The anti-camping ordinance is a city-wide ordinance that bans camping on public property. Homeless people and many advocates says the ordinance criminalizes homeless people who are forced to sleep in public spaces at night because they do not have access to shelters or other places to sleep.

For three weeks during May 2008, a group of homeless people ranging in size from 40 to 120 people protested and camped outside of City Hall to protest the anti-camping ordinance and the sidewalk obstruction ordinance (known as the “sit-lie” ordinance), which illegalized sitting or lying down on the sidewalk during the day. In June 2009, that ordinance was ruled unconstitutional by Judge Stephen Bushong in district court.

Rios says that he plans to have organized camps at City Hall Monday through Friday, 9pm to 7am. That, he says, is enough to get eight hours of sleep, but also will not “interrupt City Hall’s business,” as well as get the attention of politicians, advocates, bureaucrats and the public.

“I want to show the City…that a camp size of 10 to 15 people can be here and not bother their day to day process,” Rios says.

There is currently a sub-group of the Coordinating Committee to End Homelessness, the group charged with implementing and overseeing the City’s 10 Year Plan to End Homelessness, that is currently looking at ways for homeless people who do not have access to shelter to sleep outside at night. The group is hoping to some of those proposals in place in the next three to six months. Rios is skeptical.

“I hear about all these proposals, and there is no action happening,” Rios says.

Check the October 2 edition of Street Roots for more information about the City’s efforts, as well as more information about the protest.

By Amanda Waldroupe

Camping ordinance being challenged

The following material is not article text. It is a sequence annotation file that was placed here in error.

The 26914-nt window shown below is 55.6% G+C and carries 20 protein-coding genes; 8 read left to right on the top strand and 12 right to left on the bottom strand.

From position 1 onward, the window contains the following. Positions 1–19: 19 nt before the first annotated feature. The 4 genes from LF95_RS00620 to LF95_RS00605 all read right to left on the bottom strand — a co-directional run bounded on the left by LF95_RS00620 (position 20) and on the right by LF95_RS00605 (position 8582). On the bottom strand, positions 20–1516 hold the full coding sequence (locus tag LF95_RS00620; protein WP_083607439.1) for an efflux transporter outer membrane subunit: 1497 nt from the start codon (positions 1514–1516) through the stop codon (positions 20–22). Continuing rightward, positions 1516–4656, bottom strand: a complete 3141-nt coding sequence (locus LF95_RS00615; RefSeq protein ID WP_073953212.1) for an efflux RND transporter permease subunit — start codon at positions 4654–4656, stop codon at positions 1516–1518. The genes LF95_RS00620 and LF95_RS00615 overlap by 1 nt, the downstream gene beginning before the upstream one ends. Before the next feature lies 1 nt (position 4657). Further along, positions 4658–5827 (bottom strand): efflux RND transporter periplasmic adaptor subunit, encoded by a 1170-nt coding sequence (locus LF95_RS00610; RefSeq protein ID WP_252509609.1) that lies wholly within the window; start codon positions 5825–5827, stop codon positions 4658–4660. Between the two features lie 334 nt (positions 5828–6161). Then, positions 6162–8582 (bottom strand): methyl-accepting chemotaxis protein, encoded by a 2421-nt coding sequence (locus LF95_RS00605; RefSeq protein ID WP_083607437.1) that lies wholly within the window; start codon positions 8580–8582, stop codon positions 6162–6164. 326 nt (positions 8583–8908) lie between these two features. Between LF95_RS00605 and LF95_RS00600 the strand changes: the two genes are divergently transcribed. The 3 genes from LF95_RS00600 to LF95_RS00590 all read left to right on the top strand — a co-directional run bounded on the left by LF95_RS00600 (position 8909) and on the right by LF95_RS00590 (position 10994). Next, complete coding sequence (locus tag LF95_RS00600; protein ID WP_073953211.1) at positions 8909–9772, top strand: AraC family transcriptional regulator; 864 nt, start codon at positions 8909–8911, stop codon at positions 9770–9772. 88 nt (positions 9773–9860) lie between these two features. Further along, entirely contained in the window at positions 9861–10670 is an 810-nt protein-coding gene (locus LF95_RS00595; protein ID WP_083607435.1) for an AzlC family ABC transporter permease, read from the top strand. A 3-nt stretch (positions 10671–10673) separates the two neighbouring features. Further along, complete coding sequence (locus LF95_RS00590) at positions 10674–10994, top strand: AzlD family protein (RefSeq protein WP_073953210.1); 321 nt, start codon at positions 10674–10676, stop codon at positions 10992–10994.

The Oregon Law Center’s class action lawsuit challenging the constitutionality of Portland’s camping ordinance follows in a long line of similar lawsuits filed across the country to vindicate the Constitutional rights of homeless individuals.

And because of prior lawsuits and the precedents they established, the lawsuit, Anderson v. Portland, has a strong chance of being successful. That would add Portland to a small list of cities whose camping ordinances have been declared unconstitutional.

“There is a solid basis for this lawsuit,” says Adam Arms, the civil rights lawyer who successfully challenged an unconstitutional version of the city’s sidewalk obstructions ordinance in 2004.

Tulin Ozdeger, the National Law Center on Homeless and Poverty’s civil rights program director agrees. “As shown by other successful cases across the country… there are a lot of Constitutional problems with these kinds of measures,” says Ozdeger.

Anderson v. Portland, filed in federal court on December 12, argues that the camping ordinance is unconstitutional in two respects.

First, the illegalization of outdoor sleeping when there are not enough shelter beds for homeless individuals cruelly and unusually punishes homeless people, violating the 8th Amendment of the Constitution.

“The Defendants’ [the City of Portland and the Police Bureau] pattern of citing and threatening to arrest involuntarily homeless individuals such as Plaintiffs for illegal camping and other offenses when they are sleeping outdoors… based on their status as homeless persons… is cruel and unusual punishment in violation of the Eighth Amendment to the United States Constitution,” the lawsuit reads.

A 2006 case, Jones v. Los Angeles, challenged Los Angeles’ camping ordinance, which made it illegal to camp in public spaces at any time of the day.

The 9th U.S. Circuit Court of Appeals ruled that the city of Los Angeles could not legally punish homeless individuals for sleeping outside when not enough shelter beds exist to provide night shelter to all the city’s homeless.

“It was a huge victory,” says Becky Dennison, co-director of the Los Angeles

Community Action Network, which pursues community organizing efforts in Skid Row.

The precedent set by that case recognized that people have a right to sleep and perform other activities necessary to survive and live.

“There’s no right more fundamental than the right to survive, the right to perform life sustaining activities,” Arms says. Continue reading